By Albert Grunwedel
Проф. А. Грюнведелю принадлежит честь первой попытки дать систематический обзор одного из главных отделов индийского искусства – буддийского. Книга эта уже в первом издании обратила на себя внимание специалистов, и второе, несколько дополненное и исправленное издание, ещё больше укрепило за проф. Грюнведелем право считаться одним из лучших знатоков искусства Индии.
Конечно, со времени выхода книги в ориенталистике уже наработан большой материал и опубликовано большое количество специализированных исследований по тем или иным отделам индийского искусства, получены новые данные археологии и т.д., и многие положения, отмеченные в исследовании А. Грюнведеля, могут уже считаться устаревшими и спорными. Однако, книга несомненно станет интересна всем, кто интересуется культурным наследием буддизма в Индии, как представляющая одну из значительных вех развития западной науки о Востоке.
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Additional info for Buddhist Art in India
S'Hi). the east gateway at Sanchi, oonf ill. 39. prevailed, in Buddhist times, throughout the whole of India. Conf. Burnouf, Int. , pp. 116, 532f, 546f Suitas (Sac. Bks. of the East, vol. XI), pp. 162f. 1 2 Conf. Burnouf, Intr. Bud. , 2d. ed. p. 68n. ; Stri and Sri, Rhys Davids, Buddhist \ THE GODDESS SIRI OR SRI. "woman and goddess of fortune," says a still current proverb, 1 which affords a valuable reminiscence from Indian antiquity, according to the conception of which woman was by birth the equal of man.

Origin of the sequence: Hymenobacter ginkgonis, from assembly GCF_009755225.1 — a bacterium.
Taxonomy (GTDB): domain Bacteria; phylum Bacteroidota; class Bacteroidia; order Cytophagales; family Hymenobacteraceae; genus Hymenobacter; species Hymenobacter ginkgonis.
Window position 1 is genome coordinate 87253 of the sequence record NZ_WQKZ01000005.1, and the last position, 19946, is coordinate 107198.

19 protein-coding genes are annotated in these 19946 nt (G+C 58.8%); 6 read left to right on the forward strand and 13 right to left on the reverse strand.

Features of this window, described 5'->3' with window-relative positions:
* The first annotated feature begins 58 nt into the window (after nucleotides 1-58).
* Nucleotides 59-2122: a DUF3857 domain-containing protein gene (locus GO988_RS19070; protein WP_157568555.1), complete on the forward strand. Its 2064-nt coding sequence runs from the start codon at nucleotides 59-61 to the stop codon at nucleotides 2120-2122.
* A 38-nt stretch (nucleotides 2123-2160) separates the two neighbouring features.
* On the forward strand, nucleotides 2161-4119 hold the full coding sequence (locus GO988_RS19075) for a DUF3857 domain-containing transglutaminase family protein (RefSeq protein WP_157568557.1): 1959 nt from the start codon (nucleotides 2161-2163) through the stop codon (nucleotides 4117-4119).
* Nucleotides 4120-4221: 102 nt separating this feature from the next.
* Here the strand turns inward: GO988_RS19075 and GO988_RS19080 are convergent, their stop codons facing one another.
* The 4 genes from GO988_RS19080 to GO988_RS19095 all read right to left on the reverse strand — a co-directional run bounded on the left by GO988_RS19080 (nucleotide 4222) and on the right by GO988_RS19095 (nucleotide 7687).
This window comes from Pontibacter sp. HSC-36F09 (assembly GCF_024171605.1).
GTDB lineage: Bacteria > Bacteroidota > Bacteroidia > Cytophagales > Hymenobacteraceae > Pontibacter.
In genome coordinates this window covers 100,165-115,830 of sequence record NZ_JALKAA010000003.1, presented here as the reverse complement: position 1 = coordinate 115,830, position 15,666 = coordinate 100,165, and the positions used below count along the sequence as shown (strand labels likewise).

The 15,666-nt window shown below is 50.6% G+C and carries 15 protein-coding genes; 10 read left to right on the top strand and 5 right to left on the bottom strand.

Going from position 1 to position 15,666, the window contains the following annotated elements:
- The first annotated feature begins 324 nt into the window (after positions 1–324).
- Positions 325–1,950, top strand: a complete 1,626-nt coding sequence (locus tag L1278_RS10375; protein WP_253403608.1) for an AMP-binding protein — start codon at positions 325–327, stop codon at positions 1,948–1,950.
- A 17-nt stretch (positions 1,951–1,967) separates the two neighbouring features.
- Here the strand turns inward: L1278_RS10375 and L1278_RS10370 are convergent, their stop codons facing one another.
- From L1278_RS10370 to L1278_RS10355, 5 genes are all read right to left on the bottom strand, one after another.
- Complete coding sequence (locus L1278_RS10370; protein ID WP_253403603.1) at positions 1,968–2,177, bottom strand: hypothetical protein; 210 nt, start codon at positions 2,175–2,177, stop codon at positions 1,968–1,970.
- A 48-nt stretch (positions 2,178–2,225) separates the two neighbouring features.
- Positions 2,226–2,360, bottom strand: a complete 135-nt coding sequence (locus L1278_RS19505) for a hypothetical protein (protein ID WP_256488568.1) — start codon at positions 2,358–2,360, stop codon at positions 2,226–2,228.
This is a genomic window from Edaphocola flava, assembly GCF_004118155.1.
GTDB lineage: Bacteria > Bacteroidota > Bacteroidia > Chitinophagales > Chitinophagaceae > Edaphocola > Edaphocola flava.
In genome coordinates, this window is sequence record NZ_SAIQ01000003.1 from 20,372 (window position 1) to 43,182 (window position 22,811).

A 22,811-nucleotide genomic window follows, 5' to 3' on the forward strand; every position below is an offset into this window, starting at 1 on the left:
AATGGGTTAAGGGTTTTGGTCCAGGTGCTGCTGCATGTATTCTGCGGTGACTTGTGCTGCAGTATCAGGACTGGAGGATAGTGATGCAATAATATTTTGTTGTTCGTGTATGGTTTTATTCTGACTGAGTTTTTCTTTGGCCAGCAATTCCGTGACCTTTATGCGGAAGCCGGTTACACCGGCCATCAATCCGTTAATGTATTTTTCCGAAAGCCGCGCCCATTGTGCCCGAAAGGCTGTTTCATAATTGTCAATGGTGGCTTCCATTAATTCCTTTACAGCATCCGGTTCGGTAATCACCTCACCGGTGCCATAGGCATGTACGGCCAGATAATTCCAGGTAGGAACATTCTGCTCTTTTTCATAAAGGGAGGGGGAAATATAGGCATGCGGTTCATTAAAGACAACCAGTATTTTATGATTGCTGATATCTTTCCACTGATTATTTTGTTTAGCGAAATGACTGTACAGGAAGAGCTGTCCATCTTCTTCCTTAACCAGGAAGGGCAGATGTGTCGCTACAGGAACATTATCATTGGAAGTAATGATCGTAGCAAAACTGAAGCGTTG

It may be supposed that if the West Asian forms had not been in the shapes, this careful fashioning of preserved, this inconstancy which names cannot extraordinary creatures of the imagination, to be given, must point likewise to foreign influences. It is interesting that, even Asoka's time, in alongside these purely hither Asian forms, some also apcan peared sporadically which 2 The Greek be of origin. only representation of divine beings forms under purely human a feature of native art that is opposed to these foreign influences on ancient Buddhist art arid a marked chimaeras to the contrast (Kinnaras) of West Asia is presented by the native animal world, which is not so frequently met with decoratively, but leaves this role to the foreign forms.
Unknown, a refinement soon appears which As strict training was seen chiefly in the representations of women, and becomes by and by baroque or rococo in style. With this conception of the human form agrees the circumstance that even at an early date an interest in porif one traiture, at least in national portraits may be allowed the is is evinced. The different peoples that lived side by expression side in India were distinguished from one another above all contact with peoples of hither Asia, in the time of physically Asoka, revealed new types, and thus we undoubtedly see an attempt for instance to represent foreign nations in the equestrian : groups that adorn the Safichi gateways.
Buddhist Art in India by Albert Grunwedel